We all know that a majority of Deputies elected to this Dáil gave clear commitments to abolish water charges and the utility. When it came to the deal, however, to put the Taoiseach back into government, Fine Gael and Fianna Fáil could not agree on the water issue. They bought some time with an expert commission and a water committee, and here we are today with the end product of the Minister, Deputy Simon Coveney’s unwanted and utterly unnecessary process.

The Right2Water movement can rightly be proud of the impact we have had on the water debate. The Frankenstein water charge regime of former Ministers Phil Hogan and Deputy Alan Kelly is dead. This is probably the only matter on which I agree with Deputy Barry Cowen. The principle that domestic water services should be funded through general taxation and Government investment has been accepted, with Denis O’Brien’s metering programme stopped in its tracks. People who were bullied into paying water charges will get refunds and people in group water schemes will finally be treated equally. Crucially, a referendum enshrining the public ownership of water and water services has been promised. This is the only way to ensure that water services will not be privatised in the future. I look forward to the Minister's support for the Bill brought forward by Deputy Joan Collins, which calls for a referendum on water ownership and which is currently with the Joint Committee on Housing, Planning, Community and Local Government, as well as a commitment to legislate to reform the Water Services Act 2007.

None of this would have happened without the broad Right2Water movement. Fianna Fáil and Fine Gael would have blindly dragged us down the road of commodification, financialisation and eventually privatisation. They have not got their way. The Right2Water movement is not finished yet and the final report agreed by the committee falls far short of what the majority of people want. Irish Water remains in place and thanks to Fine Gael and Fianna Fáil, we were not even allowed to discuss in the committee whether it was the best entity for delivering water services. Mandatory metering in new builds and refurbishments is there and will continue, but contrary to what Deputy Barry Cowen said, a back door has been left open for universal metered water charges in the future through the so-called excessive use charges.

Last week, things looked very different. For once it seemed that Fianna Fáil was going to keep its election promise on water charges. Fianna Fáil joined with the five Right2Water Deputies and two Independents in closing any back door to water charges and by opposing mandatory metering. Then, however, the Minister, Deputy Simon Coveney, issued a last minute diktat at 11 p.m. last Friday.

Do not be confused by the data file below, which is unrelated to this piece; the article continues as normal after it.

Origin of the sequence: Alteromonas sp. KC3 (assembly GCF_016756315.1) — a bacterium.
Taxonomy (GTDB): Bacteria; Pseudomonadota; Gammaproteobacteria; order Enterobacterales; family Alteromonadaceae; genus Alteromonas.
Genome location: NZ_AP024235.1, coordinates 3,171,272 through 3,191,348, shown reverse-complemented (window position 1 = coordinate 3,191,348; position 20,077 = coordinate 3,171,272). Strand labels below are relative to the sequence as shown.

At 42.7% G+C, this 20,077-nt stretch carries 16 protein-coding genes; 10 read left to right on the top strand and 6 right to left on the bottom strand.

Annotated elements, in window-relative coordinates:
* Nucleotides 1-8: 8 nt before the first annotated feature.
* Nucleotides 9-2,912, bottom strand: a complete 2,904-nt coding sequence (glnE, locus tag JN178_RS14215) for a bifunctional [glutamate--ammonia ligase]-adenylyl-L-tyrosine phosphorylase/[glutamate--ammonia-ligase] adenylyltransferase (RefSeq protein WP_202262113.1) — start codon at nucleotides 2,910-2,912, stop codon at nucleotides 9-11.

My party does not go in for diktats.

The subtext of the letter which was clearly a threat to his colleagues in Fianna Fáil was that he must get his way at the committee or he would force a general election. He said: "Give me my meters and give me my excess charge or we will go to the polls." What happened then was that, as he has just done here, Deputy Barry Cowen huffed and puffed and threatened to block the Minister's bid for Taoiseach. Deputy Barry Cowen did what has become his habit when the Minister, Deputy Simon Coveney, stands up to him - he backed down. Fine Gael got its meters, got its charge for so-called excessive use and even got a lower threshold based on household rather than individual average usage.

The Deputy is wrong. He should read the amendment.

It is interesting to note the wide divergence between the Minister and Deputy Barry Cowen on that particular point. It will be an interesting battle when we come to the legislation to see how those two are going to square that circle. I must say that this week I almost felt sorry for Deputy Barry Cowen. It must be hard when one's party, fearing a general election, throws one to the wolves. I also felt sorry for the Fianna Fáil members of the Committee on Future Funding of Domestic Water Services. In the space of four weeks, they had four different positions on charging for so-called excess use and mandatory metering. Last week, they voted against both and on Tuesday they voted for both. They must have whiplash with the speed of their U-turns in that committee. Of course, they will hide behind the legal advice to the committee-----